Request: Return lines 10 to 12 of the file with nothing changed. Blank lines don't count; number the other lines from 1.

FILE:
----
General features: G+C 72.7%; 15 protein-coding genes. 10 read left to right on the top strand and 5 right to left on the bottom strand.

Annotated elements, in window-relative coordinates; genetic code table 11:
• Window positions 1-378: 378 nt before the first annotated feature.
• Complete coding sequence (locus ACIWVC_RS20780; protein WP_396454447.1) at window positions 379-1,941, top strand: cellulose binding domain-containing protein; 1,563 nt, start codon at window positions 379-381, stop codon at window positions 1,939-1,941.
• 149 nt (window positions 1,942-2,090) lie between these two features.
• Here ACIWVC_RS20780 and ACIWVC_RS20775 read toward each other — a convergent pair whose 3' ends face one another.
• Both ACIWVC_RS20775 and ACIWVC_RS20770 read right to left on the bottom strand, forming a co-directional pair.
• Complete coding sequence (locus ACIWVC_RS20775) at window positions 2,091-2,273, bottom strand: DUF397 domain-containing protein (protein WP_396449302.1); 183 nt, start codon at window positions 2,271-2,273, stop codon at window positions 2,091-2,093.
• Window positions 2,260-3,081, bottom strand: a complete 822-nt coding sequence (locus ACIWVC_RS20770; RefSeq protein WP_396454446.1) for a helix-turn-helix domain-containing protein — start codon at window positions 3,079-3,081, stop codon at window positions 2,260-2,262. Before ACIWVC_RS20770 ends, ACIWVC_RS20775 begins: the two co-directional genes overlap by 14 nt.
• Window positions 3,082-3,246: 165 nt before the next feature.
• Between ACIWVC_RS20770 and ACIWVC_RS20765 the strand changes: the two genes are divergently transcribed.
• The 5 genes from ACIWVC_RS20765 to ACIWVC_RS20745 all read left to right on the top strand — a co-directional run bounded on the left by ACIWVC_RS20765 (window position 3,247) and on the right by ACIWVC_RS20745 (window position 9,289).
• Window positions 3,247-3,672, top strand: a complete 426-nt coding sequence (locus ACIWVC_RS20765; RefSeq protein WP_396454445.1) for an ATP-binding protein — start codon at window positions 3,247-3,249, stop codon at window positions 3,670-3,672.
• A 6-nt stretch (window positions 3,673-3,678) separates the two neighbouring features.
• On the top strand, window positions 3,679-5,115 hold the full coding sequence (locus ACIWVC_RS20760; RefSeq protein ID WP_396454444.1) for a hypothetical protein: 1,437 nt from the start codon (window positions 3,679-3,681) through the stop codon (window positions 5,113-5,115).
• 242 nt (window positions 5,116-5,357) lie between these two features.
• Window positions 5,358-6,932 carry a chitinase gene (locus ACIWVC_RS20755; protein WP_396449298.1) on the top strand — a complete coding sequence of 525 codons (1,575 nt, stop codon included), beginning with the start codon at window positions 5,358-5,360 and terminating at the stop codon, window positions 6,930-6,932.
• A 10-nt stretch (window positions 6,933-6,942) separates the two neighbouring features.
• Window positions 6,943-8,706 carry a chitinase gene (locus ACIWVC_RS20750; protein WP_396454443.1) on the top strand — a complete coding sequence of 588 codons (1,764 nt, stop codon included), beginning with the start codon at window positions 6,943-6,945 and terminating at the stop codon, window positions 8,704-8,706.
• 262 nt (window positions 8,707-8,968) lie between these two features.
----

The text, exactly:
• Window positions 3,082-3,246: 165 nt before the next feature.
• Between ACIWVC_RS20770 and ACIWVC_RS20765 the strand changes: the two genes are divergently transcribed.
• The 5 genes from ACIWVC_RS20765 to ACIWVC_RS20745 all read left to right on the top strand — a co-directional run bounded on the left by ACIWVC_RS20765 (window position 3,247) and on the right by ACIWVC_RS20745 (window position 9,289).